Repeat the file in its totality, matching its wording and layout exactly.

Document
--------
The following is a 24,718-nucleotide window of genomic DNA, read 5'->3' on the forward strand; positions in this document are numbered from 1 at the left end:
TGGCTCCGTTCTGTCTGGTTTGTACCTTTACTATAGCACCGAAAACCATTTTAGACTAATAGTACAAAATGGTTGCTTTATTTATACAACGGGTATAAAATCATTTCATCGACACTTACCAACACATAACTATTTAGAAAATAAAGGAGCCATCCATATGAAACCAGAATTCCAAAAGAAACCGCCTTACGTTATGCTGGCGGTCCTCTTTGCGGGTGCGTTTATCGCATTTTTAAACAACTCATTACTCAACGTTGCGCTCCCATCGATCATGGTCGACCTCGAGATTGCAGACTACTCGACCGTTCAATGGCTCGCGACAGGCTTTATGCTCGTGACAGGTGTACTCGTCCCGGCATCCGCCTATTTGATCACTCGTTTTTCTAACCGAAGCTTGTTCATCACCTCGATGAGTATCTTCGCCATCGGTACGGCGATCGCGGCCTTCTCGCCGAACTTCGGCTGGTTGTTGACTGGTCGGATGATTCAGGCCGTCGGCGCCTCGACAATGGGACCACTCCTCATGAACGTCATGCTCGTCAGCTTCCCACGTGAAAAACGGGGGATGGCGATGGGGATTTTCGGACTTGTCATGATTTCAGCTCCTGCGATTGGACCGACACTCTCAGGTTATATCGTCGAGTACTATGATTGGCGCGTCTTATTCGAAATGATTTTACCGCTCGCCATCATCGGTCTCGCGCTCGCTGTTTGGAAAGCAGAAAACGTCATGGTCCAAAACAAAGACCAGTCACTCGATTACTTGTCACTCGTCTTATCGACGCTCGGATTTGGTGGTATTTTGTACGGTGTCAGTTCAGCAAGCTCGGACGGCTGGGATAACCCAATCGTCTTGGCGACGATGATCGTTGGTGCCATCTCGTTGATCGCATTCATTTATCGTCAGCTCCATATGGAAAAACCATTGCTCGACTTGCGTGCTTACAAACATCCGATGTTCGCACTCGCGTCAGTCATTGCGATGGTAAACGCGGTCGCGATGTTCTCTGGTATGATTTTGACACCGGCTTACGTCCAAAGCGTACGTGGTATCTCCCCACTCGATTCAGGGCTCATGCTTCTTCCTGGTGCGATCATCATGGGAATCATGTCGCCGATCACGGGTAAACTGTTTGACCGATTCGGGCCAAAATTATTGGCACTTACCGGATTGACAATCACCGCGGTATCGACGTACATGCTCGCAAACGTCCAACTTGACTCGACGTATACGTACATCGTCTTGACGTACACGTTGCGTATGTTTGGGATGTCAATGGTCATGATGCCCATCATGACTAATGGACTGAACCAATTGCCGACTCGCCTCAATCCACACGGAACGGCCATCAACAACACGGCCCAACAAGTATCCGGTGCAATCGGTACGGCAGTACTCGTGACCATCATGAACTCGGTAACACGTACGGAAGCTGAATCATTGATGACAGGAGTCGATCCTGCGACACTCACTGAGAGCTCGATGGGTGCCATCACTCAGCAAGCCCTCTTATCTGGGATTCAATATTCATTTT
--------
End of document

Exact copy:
The following is a 24,718-nucleotide window of genomic DNA, read 5'->3' on the forward strand; positions in this document are numbered from 1 at the left end:
TGGCTCCGTTCTGTCTGGTTTGTACCTTTACTATAGCACCGAAAACCATTTTAGACTAATAGTACAAAATGGTTGCTTTATTTATACAACGGGTATAAAATCATTTCATCGACACTTACCAACACATAACTATTTAGAAAATAAAGGAGCCATCCATATGAAACCAGAATTCCAAAAGAAACCGCCTTACGTTATGCTGGCGGTCCTCTTTGCGGGTGCGTTTATCGCATTTTTAAACAACTCATTACTCAACGTTGCGCTCCCATCGATCATGGTCGACCTCGAGATTGCAGACTACTCGACCGTTCAATGGCTCGCGACAGGCTTTATGCTCGTGACAGGTGTACTCGTCCCGGCATCCGCCTATTTGATCACTCGTTTTTCTAACCGAAGCTTGTTCATCACCTCGATGAGTATCTTCGCCATCGGTACGGCGATCGCGGCCTTCTCGCCGAACTTCGGCTGGTTGTTGACTGGTCGGATGATTCAGGCCGTCGGCGCCTCGACAATGGGACCACTCCTCATGAACGTCATGCTCGTCAGCTTCCCACGTGAAAAACGGGGGATGGCGATGGGGATTTTCGGACTTGTCATGATTTCAGCTCCTGCGATTGGACCGACACTCTCAGGTTATATCGTCGAGTACTATGATTGGCGCGTCTTATTCGAAATGATTTTACCGCTCGCCATCATCGGTCTCGCGCTCGCTGTTTGGAAAGCAGAAAACGTCATGGTCCAAAACAAAGACCAGTCACTCGATTACTTGTCACTCGTCTTATCGACGCTCGGATTTGGTGGTATTTTGTACGGTGTCAGTTCAGCAAGCTCGGACGGCTGGGATAACCCAATCGTCTTGGCGACGATGATCGTTGGTGCCATCTCGTTGATCGCATTCATTTATCGTCAGCTCCATATGGAAAAACCATTGCTCGACTTGCGTGCTTACAAACATCCGATGTTCGCACTCGCGTCAGTCATTGCGATGGTAAACGCGGTCGCGATGTTCTCTGGTATGATTTTGACACCGGCTTACGTCCAAAGCGTACGTGGTATCTCCCCACTCGATTCAGGGCTCATGCTTCTTCCTGGTGCGATCATCATGGGAATCATGTCGCCGATCACGGGTAAACTGTTTGACCGATTCGGGCCAAAATTATTGGCACTTACCGGATTGACAATCACCGCGGTATCGACGTACATGCTCGCAAACGTCCAACTTGACTCGACGTATACGTACATCGTCTTGACGTACACGTTGCGTATGTTTGGGATGTCAATGGTCATGATGCCCATCATGACTAATGGACTGAACCAATTGCCGACTCGCCTCAATCCACACGGAACGGCCATCAACAACACGGCCCAACAAGTATCCGGTGCAATCGGTACGGCAGTACTCGTGACCATCATGAACTCGGTAACACGTACGGAAGCTGAATCATTGATGACAGGAGTCGATCCTGCGACACTCACTGAGAGCTCGATGGGTGCCATCACTCAGCAAGCCCTCTTATCTGGGATTCAATATTCATTTT